If you can reproduce the problem then you should send a message to <bugnumber>@bugs.debian.org saying so and a message to email@example.com which says:
found <bugnumber> <versionnumber> tags <bugnumber> +confirmed thanks
If you are sure that the bug does not exist in the current version of the package then you should close the bug by mailing <bugnumber>-firstname.lastname@example.org with an explanation of why this bug is now fixed (or how you couldn't reproduce it in the current version though be careful as you may just have a different setup to the submitter). Add as the first line of that message:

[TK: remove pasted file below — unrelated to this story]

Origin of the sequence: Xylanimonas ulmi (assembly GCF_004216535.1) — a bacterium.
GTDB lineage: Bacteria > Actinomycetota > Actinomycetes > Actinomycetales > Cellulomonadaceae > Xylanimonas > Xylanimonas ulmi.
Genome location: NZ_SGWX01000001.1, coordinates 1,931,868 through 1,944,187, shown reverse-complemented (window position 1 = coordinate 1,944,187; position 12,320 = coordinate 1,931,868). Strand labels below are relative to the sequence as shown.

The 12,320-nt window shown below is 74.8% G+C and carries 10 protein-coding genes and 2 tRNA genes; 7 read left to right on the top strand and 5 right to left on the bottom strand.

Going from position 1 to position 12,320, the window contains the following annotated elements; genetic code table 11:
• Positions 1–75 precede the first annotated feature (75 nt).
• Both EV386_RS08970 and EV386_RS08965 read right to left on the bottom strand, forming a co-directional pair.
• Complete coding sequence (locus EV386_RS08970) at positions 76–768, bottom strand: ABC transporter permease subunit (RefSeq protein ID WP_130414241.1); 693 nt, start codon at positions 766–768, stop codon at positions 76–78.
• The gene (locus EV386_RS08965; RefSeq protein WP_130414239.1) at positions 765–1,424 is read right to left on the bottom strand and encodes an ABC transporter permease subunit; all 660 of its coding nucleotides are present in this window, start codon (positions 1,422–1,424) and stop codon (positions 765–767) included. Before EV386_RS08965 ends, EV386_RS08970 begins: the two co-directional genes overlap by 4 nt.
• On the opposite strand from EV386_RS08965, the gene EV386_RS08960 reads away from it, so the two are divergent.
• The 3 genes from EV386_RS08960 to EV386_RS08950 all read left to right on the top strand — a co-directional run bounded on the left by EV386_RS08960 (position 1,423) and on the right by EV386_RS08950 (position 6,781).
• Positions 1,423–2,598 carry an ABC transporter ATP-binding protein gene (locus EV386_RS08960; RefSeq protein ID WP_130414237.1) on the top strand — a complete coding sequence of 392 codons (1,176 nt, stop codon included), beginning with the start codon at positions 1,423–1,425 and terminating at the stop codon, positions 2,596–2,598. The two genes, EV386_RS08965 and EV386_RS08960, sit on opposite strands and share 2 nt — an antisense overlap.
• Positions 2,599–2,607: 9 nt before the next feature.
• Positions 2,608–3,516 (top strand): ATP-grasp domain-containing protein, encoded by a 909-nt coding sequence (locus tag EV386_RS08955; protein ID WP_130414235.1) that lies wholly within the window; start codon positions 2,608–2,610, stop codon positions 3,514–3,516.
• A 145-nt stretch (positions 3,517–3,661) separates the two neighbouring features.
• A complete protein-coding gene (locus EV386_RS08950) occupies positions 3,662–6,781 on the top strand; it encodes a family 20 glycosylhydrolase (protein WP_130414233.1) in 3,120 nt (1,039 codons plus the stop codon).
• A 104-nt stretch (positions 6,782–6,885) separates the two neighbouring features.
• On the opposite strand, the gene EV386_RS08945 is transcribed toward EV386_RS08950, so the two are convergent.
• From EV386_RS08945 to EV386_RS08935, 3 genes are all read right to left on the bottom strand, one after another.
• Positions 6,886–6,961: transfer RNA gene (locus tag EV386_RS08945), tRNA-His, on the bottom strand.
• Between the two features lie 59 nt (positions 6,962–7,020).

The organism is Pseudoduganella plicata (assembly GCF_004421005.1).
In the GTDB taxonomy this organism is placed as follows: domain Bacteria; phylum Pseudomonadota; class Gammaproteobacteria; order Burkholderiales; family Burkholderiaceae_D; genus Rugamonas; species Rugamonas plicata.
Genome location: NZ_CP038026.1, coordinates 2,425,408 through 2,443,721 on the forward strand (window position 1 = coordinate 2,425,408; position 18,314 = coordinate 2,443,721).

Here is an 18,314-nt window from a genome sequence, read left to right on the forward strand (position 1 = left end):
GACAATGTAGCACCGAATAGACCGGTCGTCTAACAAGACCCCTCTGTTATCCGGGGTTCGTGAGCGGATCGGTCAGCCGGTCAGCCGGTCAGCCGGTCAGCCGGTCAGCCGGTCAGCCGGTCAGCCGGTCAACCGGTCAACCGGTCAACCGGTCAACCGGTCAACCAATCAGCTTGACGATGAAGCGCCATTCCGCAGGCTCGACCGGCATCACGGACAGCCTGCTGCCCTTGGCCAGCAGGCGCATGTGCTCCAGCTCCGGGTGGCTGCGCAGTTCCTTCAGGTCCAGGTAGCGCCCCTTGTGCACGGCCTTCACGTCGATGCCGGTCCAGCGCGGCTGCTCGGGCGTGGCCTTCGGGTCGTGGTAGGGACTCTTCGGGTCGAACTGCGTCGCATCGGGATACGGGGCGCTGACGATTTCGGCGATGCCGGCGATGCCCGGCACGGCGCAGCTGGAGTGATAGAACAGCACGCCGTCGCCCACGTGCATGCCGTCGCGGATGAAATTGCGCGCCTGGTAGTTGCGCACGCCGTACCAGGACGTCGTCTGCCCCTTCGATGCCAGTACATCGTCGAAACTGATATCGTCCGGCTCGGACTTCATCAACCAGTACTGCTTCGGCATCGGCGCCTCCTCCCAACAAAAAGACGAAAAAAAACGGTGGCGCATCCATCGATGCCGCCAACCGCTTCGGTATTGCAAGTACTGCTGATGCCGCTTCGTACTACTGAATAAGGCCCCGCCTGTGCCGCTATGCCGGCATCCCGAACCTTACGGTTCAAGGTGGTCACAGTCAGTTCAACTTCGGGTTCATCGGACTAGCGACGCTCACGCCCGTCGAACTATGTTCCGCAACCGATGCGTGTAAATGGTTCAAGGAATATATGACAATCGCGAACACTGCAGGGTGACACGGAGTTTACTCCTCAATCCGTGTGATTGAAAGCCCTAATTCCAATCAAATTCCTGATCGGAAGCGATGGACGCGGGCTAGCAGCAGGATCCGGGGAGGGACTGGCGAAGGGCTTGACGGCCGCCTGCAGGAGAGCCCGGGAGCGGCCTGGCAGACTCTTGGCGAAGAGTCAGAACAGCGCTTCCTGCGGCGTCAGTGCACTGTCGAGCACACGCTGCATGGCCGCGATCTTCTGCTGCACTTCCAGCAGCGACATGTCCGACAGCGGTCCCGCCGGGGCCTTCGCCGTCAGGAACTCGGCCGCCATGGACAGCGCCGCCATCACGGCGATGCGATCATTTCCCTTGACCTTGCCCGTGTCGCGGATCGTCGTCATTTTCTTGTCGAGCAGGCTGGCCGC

Version: <current version of the package you tested it under>
so the BTS knows which version it was fixed in and add a blank line under that before your message.
If you can't reproduce it but you're not sure it's fixed you could tag the bug as unreproducible and/or moreinfo and mail <bugnumber>@bugs.debian.org and the submitter (and anyone else who has the problem) for more information in order to try to reproduce it.
If a bug is filed against a generic or meta-package but actually concerns a different package then please reassign it to the correct package with a message to email@example.com which says:
reassign <bugnumber> <correct package> thanks
To find the correct package if you don't know you might use dpkg -S <some file> to find which package actually ships a particular file or use the interface to search the contents of packages (at the bottom of that page).